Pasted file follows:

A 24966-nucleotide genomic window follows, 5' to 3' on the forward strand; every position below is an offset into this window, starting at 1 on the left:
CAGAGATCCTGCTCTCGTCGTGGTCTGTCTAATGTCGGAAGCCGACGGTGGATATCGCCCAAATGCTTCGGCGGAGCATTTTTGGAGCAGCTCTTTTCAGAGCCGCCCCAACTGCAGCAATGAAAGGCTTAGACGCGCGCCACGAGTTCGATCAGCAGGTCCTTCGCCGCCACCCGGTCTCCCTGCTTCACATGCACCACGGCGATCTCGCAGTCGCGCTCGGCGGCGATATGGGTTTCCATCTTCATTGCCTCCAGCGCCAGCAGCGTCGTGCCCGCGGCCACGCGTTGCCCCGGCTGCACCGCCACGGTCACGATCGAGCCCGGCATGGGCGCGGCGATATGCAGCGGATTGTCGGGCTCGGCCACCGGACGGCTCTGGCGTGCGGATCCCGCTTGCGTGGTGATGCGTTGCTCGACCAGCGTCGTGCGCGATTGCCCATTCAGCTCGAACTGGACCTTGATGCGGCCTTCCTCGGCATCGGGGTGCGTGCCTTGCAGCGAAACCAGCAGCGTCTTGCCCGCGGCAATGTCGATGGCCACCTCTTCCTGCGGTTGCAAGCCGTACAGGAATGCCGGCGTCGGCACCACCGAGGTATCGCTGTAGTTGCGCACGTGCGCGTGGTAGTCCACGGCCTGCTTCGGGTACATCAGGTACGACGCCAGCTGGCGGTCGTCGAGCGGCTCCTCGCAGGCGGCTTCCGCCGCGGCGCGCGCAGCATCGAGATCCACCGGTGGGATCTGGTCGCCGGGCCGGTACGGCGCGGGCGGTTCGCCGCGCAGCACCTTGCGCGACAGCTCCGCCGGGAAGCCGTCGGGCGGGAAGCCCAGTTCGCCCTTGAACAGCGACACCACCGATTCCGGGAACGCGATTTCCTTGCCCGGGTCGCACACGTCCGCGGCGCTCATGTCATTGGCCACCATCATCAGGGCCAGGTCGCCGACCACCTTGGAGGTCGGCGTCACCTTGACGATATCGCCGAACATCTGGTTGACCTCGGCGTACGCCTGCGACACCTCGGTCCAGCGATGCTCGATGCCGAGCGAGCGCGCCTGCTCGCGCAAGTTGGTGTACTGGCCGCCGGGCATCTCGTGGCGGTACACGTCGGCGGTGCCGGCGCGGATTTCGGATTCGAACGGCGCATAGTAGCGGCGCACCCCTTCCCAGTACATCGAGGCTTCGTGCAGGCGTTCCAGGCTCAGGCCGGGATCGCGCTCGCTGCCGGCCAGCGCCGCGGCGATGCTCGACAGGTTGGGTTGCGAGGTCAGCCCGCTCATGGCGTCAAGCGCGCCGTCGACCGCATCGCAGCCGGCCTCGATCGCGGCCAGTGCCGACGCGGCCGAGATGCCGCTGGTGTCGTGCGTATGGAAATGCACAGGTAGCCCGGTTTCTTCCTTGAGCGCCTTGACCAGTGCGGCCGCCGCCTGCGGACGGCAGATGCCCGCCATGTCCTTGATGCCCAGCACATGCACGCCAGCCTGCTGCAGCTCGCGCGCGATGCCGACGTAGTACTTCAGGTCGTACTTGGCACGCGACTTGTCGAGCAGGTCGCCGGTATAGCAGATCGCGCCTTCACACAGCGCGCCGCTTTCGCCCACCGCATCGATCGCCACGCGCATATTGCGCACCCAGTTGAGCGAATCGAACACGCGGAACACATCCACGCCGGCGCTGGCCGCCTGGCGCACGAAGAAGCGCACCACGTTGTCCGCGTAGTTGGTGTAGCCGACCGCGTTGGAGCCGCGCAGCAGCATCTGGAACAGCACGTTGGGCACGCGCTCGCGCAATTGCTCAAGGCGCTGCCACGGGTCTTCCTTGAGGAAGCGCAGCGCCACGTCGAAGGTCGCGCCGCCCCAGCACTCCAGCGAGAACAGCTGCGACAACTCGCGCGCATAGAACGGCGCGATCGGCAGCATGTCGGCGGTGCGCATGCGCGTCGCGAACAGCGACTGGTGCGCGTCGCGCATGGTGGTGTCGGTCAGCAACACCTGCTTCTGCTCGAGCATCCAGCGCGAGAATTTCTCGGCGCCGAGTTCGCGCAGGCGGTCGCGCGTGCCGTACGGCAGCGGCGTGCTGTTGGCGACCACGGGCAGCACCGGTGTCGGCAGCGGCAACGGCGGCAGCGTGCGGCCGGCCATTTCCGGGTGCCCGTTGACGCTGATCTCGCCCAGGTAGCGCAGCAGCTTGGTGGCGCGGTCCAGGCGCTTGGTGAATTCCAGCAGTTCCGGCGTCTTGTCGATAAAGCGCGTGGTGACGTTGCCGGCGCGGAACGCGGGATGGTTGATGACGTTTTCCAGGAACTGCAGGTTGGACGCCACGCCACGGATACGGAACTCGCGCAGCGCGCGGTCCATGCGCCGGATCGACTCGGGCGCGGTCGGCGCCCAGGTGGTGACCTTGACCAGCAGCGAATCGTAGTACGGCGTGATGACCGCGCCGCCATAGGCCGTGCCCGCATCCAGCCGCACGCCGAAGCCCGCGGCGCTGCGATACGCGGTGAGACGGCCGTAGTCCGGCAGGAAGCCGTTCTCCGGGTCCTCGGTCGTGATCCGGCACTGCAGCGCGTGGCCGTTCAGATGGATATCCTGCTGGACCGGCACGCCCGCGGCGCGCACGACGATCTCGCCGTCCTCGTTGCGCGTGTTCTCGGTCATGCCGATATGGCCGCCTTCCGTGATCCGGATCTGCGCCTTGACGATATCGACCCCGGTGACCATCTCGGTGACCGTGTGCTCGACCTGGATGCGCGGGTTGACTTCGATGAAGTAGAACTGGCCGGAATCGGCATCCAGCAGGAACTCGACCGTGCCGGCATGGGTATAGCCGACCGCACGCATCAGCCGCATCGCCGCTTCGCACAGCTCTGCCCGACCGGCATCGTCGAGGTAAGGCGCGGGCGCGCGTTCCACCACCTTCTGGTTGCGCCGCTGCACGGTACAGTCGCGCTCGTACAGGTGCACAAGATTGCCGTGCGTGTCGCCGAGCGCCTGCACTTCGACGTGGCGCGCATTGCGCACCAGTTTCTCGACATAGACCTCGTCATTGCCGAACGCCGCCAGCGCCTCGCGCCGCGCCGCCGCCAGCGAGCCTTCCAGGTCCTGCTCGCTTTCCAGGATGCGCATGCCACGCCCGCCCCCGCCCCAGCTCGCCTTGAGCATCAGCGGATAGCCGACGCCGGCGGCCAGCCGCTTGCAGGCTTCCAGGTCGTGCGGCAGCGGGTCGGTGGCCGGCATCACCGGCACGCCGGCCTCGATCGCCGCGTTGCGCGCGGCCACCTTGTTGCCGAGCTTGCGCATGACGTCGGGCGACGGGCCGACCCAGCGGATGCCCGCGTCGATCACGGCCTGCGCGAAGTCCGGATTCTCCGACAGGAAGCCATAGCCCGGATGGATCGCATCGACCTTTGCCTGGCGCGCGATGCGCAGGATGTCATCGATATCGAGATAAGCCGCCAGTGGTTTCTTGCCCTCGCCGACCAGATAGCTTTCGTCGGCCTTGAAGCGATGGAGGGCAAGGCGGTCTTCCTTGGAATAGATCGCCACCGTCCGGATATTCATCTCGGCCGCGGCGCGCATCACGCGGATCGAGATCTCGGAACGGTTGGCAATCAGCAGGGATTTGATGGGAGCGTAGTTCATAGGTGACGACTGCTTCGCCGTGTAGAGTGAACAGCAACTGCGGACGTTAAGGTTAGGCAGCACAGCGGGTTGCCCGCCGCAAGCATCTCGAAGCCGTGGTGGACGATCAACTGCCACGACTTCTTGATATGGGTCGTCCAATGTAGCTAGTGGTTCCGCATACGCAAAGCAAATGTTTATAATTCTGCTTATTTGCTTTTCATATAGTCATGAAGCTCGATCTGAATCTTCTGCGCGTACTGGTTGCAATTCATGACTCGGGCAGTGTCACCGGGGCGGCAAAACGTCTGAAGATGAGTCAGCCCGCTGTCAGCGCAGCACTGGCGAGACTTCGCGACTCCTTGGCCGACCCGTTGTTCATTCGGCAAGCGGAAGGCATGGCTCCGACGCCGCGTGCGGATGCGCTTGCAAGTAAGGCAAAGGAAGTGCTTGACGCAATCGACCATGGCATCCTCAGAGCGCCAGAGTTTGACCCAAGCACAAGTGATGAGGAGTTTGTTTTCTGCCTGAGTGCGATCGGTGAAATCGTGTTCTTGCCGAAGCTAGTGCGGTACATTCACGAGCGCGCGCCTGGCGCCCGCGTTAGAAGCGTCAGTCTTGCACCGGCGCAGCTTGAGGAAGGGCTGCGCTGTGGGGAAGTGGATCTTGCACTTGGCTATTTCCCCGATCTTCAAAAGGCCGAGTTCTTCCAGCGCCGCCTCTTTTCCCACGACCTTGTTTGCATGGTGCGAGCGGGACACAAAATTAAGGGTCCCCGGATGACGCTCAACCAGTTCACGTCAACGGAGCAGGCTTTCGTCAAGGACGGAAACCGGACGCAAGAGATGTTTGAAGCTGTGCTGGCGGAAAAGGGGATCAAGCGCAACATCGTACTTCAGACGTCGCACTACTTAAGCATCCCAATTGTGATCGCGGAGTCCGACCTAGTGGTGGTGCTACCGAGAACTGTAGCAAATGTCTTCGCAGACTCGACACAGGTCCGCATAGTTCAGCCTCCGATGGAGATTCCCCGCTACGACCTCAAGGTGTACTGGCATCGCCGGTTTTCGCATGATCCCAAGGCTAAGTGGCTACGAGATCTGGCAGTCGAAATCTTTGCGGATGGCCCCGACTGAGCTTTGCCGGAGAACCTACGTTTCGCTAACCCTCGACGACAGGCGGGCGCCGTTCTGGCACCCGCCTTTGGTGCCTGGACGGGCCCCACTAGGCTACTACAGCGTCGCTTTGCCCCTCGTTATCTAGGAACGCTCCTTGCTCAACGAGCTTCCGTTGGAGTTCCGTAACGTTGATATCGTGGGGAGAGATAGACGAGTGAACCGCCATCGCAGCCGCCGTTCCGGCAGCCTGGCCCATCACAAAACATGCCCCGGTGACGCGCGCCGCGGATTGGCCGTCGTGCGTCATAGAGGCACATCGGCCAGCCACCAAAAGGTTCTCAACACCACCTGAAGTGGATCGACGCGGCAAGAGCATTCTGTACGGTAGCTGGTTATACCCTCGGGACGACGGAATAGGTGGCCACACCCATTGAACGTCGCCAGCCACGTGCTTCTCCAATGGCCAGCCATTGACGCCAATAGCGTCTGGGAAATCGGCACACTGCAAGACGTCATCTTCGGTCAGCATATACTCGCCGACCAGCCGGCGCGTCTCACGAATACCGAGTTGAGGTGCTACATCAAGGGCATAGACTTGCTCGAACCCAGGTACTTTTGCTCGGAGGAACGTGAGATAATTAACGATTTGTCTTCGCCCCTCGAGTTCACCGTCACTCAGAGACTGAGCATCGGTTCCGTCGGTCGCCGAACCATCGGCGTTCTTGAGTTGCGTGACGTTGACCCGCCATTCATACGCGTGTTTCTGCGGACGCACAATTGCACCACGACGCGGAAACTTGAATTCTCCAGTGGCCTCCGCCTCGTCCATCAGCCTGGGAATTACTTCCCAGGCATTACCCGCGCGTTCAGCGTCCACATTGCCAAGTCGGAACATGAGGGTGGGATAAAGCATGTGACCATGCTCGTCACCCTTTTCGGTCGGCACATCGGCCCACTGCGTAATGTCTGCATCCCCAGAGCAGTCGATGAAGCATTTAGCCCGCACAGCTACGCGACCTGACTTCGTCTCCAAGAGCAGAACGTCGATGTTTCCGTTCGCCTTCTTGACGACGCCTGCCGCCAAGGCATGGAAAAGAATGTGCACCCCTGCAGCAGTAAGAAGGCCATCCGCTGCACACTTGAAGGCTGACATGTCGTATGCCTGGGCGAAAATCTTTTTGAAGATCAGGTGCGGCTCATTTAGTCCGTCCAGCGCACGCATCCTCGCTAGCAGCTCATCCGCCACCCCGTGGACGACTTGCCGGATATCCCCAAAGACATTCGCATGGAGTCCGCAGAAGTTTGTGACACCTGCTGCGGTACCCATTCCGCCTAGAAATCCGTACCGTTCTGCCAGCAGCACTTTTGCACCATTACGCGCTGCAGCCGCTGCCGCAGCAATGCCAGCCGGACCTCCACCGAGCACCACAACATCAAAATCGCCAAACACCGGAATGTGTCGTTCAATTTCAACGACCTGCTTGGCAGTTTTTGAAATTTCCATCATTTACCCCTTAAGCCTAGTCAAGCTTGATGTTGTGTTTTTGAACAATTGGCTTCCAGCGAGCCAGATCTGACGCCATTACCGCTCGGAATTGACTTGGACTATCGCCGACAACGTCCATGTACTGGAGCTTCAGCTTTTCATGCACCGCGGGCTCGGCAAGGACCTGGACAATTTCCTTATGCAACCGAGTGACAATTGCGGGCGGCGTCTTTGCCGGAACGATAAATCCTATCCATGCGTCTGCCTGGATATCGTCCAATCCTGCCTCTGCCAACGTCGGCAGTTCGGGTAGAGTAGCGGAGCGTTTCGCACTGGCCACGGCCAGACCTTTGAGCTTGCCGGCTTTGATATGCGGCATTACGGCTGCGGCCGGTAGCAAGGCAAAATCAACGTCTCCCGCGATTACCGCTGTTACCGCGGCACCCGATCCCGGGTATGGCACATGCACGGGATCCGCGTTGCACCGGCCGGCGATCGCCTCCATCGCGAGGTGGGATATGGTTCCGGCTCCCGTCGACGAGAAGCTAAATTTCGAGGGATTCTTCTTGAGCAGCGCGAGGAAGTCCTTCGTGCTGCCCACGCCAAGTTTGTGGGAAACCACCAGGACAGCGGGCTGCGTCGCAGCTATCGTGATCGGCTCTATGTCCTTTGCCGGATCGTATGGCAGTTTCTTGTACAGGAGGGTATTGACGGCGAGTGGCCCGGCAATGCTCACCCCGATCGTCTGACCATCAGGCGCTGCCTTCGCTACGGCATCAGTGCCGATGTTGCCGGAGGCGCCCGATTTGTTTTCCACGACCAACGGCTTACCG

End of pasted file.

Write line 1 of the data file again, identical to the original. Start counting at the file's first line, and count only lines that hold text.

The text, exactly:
A 24966-nucleotide genomic window follows, 5' to 3' on the forward strand; every position below is an offset into this window, starting at 1 on the left: